Nitric Oxide (NO), produced endogenously from LArginine by nitric oxide synthetase, plays an important role in many physiological processes including vascular regulation, immune responses, and neural communication [29]. NO is extremely unstable and can interact with molecular oxygen to form nitrite (NO2-) and nitrate (NO3-), which acts as free radical. This model is based on the inhibition of nitrite free radical generated from sodium nitroprusside in buffer solution. Nitric oxide generated in physiological systems can be determined using Griess Reagent which is a mixture of N-(1-naphthyl) ethylenediamine and sulfanilic acid. Sulfanilic acid is quantitatively converted to a diazonium salt by reaction with nitrite in acid solution. The diazonium salt is then coupled to N-(1-naphthyl) ethylenediamine dichloride to form a purple colored azo dye, which is detected by measuring the absorbance at 546nm.In nitric acid assay, the highest activity was observed with alcoholic extract with a percentage inhibition of 79.84 ( 100μg). The IC50 values were found to be 10.66 μg, 84.66 μg for alcoholic and ascorbic acid respectively. The extract was found to have better scavenging effect of NO than the standard ascorbic acid. (Fig.2)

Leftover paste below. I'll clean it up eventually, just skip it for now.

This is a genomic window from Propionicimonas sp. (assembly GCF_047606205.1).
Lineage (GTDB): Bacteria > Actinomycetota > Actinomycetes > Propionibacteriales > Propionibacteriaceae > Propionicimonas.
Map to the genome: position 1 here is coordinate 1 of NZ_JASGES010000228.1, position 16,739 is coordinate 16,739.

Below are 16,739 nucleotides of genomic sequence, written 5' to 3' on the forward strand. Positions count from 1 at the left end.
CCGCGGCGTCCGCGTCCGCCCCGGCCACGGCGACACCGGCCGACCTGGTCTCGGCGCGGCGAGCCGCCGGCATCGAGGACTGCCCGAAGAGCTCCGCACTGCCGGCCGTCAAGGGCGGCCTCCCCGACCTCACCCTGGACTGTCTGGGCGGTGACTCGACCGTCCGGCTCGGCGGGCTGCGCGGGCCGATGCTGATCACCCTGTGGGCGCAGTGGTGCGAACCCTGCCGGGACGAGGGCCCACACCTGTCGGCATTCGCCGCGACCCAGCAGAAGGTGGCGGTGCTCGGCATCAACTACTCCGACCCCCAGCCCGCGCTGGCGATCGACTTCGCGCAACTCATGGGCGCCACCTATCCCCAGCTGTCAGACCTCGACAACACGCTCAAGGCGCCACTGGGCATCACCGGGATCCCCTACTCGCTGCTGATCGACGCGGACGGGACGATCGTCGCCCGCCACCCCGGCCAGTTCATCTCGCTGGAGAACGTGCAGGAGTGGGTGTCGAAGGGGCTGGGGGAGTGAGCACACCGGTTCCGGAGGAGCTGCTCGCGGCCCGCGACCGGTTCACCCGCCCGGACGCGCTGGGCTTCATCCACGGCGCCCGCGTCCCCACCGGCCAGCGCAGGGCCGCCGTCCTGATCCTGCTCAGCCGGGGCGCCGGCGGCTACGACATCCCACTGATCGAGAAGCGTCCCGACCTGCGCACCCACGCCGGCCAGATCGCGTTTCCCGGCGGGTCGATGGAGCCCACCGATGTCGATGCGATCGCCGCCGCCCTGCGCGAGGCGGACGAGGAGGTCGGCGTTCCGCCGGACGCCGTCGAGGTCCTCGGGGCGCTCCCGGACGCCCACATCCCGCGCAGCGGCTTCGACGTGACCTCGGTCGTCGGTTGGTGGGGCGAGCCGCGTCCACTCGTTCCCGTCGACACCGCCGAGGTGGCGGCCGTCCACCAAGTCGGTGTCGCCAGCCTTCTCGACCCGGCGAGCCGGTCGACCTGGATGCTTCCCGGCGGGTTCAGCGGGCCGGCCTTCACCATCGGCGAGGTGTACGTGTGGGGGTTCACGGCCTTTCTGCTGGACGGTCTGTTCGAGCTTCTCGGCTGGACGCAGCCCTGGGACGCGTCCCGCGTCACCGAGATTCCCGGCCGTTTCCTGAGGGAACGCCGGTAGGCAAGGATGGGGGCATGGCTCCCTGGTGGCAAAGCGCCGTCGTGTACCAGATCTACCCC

Superoxide anion assay was carried out by alkaline DMSO assay. Superoxide is generated by the addition of NaOH to air saturated dimethyl sulfoxide (DMSO).The generated superoxide remains stable in solution, which reduces Nitroblue tetrazolium in to formazan dye at room temperature [30]. The maximum percentage of inhibition at 1000 μg was found to be 70.76, 90.79 for alcoholic and ascorbic acid respectively. The IC 50 value was found to be 160 μg, 57 μg respectively for alcoholic and ascorbic acid. (Fig.3).